The unitary view on one hand, this theory considered as one of the earliest theories. The unitary perspective takes into account the nature of work of employees as well as the technology. For the unitary, the organisation must be a united group of individuals with single authority, loyalty structure sharing common objectives. The employers have the right to make decisions; those decisions are considered as legitimate, rational and are not opposable. The assumption is within the unitary organisation system, basic harmony and conflict is needless and exceptional. According to Howard, conflict is seen by your boss as both unnatural and unnecessary. (Howard F, 1993)

Therefore, many managers see trade unions a disturbance within organisation from external which contests unfair decisions for the loyalty of workers. Therefore, if conflict still pending, the management suggests it should be dealt with by their authority: management coercion. As example, this perspective was the case of many organisations during the 1980 in the UK while Margaret Thatcher was prime minister. This clearly demonstrates that there was a strong inequality and an asymmetry between the workers and the employees and the voice of the workers were not taken into consideration.

The pluralist view on the other hand, Pluralist theory is deep-rooted in interests’ conflicts between employers and employees which co-operate in imperfect labour markets. The employment relationship is perceived as a matter of negotiation between stakeholders with opposing interests, the employment outcomes depend primarily on several environmental factors that determine the bargaining power of each party. Pluralist view distinguishes that both employees and employers have divergences in their opinions, and following this, a power struggle or a conflict may rise within the workplace.

However, pluralist view claims that it could be better for the sake of the interests of the organisation if the views of all parties in conflict could be taken in consideration and reconciled. Pluralist views was essentially founded on an convenient situation and did not take into account certain factors such as the flexibility or changes taken in the world of the industry, this due to the evolution of the technology, fast expansion of business, environmental issues. Conflict resolution is branded by the necessity to make agreed actions and institutions which attain collaboration
via comprehensive, codified negotiated settlement systems.

Marxism was established through the observation of Marx recognized as one of the famous scholar who have advanced many theses opposing to capitalism. To Marx employee relations was a significant way to understand the theory of capitalist production. Marx explained how organisations were working, of how and why the history has extended, and particularly an account of the nature of capitalism. Capitalism was seen by Marx as extremely inacceptable and his concern was to end up with this system through violent revolution and shape a communist society. According to Hyman, “capitalism constitutes a complex of work and social relations of production”. (Hyman, 1975:96-97) The main characteristics of the capitalist structure of employment relations are constituted as follow: private ownership of the workers, the small minority control the ownership, mandatory method for the majority of society to sell their labour power as a product, the dominance of profit as the purpose of the economic. Although, the capitalist structure of employment relations reflects an exploitative relationship.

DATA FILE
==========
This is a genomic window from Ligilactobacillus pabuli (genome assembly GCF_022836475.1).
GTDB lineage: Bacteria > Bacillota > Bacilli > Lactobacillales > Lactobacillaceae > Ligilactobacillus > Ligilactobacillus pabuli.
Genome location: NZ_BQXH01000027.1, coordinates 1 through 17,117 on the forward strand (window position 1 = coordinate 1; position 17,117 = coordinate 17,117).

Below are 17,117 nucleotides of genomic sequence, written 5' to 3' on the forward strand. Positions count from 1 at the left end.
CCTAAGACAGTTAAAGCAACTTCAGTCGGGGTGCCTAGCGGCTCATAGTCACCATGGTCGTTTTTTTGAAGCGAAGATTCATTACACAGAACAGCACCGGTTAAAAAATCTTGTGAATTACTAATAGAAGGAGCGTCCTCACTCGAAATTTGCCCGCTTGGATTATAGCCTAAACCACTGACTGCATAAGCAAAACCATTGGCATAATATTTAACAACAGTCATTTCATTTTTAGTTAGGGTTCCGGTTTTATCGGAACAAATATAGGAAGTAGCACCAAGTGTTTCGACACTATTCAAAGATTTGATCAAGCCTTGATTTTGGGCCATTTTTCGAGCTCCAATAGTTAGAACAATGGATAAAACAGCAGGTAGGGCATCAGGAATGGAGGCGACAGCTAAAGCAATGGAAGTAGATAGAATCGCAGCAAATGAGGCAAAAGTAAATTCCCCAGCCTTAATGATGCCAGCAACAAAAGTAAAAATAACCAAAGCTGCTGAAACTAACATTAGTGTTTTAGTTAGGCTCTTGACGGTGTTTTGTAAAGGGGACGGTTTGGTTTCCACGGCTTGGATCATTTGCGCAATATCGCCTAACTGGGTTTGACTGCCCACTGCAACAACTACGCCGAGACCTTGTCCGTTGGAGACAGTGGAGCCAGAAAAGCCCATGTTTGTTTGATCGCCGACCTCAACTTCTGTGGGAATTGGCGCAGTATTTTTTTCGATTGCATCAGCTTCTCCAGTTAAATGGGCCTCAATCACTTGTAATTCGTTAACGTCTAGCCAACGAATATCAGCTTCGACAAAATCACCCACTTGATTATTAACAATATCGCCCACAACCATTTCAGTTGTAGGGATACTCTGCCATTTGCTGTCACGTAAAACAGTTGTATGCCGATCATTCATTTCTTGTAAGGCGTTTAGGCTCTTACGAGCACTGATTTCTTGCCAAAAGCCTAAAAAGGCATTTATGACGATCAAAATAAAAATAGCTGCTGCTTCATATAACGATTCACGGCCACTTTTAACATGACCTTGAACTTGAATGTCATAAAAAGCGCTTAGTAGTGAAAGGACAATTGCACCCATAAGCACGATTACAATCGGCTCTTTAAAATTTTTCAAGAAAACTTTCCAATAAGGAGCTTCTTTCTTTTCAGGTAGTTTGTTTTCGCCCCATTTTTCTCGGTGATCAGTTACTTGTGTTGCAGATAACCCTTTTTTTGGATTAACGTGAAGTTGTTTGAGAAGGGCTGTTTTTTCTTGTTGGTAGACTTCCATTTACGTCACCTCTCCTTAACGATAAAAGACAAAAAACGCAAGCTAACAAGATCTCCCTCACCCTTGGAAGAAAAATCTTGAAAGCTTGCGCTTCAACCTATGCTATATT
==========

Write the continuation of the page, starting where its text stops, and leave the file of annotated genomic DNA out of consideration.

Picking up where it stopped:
For instance, wages remunerated to the employees consists essentially a small part of the collective value produced by them, in other words wages would be minimized to a substantial level. However the rest of the gain from production is allocated to the employer as a benefit. Therefore, the capitalist environment is fundamentally being seen as a conflicting class relation. On the basis of the capitalist perspective on employment relations, Marxists believes that capitalist organisations are gradually dominating as prescribed in their economic status by two main opposed classes, which are the ruling class or capitalist and the workers considered as subject class. The ruling class owns and controls the mean of production, distribution and trade, in certain ways the means of political domination. Contrary to the ruling class, subject class is subordinate; workers have not control on property and are subject of servitude of the bourgeoisie interests.